a couple of weeks ago, another nurse recopied the now-soiled and all-but-unreadable kardex on a long-term patient, and asked me to check it for accuracy. the kid has been with us for ten weeks and is very unstable so has about a thousand order sheets. her chart has been thinned many times, a process whereby someone just pulls out a handful of order sheets, progress notes, nurses' notes and lab reports, slaps a rubber band around the pile and shoves it into a cabinet. we have no standard for rewriting current orders, so i spent a good hour sifting through the stacks of order sheets, and was unable to find any written order for two meds that had been being given for weeks. one, carvedilol, was mentioned in the progress notes only, and the other, aldactazide, had been given long term on the ward before she came to us but wasn't formally ordered in our unit. can you say lawsuit? this family isn't the most easygoing, either. i can see a big dust-up in the future over the whole system.
  8. by   canadiannurse21
    Where I work, the physician writes an order on the "physicians order sheet" which is on the pt's chart; then that order is transcribed onto a medication kardex by a nurse, then has to be co-signed by another nurse before the medication is given. All meds that are given (IV, PO, IM, prn, stats, one-time-only's, etc) are on this medication kardex . Also, on night shifts, an RN goes through the chart, looks at all the orders written that day, makes sure they are all accurate and co-signed. There isn't very much room for error Some of the systems you guys are describing makes my skin crawl, especially with all the litigation these days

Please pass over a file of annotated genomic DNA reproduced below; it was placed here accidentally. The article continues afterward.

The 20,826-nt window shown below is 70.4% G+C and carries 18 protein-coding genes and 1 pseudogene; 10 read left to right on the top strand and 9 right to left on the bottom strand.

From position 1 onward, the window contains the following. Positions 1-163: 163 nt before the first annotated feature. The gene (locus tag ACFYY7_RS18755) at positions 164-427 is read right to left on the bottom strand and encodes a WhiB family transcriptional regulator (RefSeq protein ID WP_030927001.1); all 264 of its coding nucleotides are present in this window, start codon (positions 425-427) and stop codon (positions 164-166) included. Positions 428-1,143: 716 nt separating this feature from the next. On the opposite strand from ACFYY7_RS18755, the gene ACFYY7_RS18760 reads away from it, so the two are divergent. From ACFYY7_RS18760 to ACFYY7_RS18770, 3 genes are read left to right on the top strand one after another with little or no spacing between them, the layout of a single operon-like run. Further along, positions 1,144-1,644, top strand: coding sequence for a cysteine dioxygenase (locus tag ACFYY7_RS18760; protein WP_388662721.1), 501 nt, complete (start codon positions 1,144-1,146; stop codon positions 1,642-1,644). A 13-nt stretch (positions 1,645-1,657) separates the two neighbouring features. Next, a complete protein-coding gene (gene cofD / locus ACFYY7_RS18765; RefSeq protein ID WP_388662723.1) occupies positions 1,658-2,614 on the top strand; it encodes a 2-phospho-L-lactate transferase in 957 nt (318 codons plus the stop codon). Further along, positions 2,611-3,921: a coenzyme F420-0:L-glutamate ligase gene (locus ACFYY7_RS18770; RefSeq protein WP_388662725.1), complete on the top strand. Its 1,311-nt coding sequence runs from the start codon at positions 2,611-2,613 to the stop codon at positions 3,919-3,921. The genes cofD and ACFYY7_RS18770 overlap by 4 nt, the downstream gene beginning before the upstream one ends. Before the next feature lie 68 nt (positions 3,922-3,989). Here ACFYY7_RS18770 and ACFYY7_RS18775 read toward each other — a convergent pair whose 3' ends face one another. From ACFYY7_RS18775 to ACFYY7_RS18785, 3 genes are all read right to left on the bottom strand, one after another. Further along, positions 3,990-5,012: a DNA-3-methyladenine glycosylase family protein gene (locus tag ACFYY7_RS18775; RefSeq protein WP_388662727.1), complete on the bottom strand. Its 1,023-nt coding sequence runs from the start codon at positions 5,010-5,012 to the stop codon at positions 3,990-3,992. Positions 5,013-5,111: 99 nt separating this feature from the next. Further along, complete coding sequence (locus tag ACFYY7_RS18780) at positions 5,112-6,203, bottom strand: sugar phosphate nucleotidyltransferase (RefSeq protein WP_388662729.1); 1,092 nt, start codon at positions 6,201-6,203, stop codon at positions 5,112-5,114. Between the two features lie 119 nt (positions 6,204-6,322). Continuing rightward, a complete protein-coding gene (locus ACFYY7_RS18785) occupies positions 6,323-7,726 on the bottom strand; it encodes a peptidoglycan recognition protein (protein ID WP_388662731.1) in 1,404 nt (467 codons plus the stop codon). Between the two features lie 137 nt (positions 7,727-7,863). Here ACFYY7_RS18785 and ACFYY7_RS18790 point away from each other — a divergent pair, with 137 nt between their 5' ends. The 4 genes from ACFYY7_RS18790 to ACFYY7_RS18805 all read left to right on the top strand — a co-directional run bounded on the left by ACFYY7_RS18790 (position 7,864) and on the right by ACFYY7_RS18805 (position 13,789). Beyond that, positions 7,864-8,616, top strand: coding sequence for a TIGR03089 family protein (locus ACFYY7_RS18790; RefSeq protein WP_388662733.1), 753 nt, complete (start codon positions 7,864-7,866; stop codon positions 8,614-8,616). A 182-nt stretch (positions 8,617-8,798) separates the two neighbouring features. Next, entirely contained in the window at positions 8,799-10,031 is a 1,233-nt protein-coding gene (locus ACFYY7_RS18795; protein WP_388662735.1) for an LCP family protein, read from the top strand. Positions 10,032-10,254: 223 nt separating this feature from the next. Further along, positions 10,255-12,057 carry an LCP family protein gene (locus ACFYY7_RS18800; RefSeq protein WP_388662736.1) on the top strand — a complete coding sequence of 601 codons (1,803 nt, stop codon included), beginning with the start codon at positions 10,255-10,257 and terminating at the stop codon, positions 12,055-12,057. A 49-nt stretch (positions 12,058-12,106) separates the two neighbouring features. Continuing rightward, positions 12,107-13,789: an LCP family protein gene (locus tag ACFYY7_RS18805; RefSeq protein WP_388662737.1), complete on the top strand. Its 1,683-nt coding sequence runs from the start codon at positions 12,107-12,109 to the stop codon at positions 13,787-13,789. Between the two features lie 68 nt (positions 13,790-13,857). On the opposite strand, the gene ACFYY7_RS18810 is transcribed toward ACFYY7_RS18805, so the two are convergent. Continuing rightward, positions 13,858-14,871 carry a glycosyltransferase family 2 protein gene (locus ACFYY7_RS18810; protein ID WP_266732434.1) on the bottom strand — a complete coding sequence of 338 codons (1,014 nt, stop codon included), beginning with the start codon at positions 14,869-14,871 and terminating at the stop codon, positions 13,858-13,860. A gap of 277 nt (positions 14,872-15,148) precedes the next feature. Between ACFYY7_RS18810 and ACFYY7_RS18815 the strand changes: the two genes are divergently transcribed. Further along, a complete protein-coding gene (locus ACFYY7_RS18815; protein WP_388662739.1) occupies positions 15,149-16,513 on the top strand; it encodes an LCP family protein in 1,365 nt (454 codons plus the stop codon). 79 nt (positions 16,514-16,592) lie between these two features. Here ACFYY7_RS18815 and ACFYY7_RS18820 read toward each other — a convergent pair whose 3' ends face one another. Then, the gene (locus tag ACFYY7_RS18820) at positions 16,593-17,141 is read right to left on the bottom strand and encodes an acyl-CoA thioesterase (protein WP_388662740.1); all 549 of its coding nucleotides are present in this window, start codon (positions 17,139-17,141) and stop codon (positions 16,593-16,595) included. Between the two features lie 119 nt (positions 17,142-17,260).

9. by   teeituptom
    they worked well in the olden days

    however with computerized systems they are outdated

    and Im an old fart
  10. by   ProfRN4
    Quote from janfrn
    We're still using Kardexes. As one of my coworkers pointed out, they are a huge risk factor for med errors. 1) They're written in pencil. 2) They are not legal documents and are discarded when the patient is transferred out. 3) They are only as good as the nurse responsible for checking the orders. So many times the MAR doesn't match the Kardex. Lots of our nurses are lacakdaisical about updating both Kardex and MAR. 4) Our order sheets are a big part of the problem. They're not separated into med orders and general treatment orders. Everything is written as it occurs to the doctor. Weeding out the med orders is often a challenge. AND our attendings have a habit of slipping in one or two more orders at the end of the orders written by the resident in rounds, then cosigning the whole list. These often get missed. We also have no mechanism for easily identifying orders that have changed, which in our environment is ALL THE TIME!

    .
    I think they are the biggest waste of paper and pencil I've ever seen! One of my hosptals uses them religiously, but not everyonre updates them. The clerk puts the meds in (but not the times), nobody (myself included) updates them, then they get thrown out at discharge. Just another thing for us to check. If you've checked your MAR and your chart, you've found everything you need to know.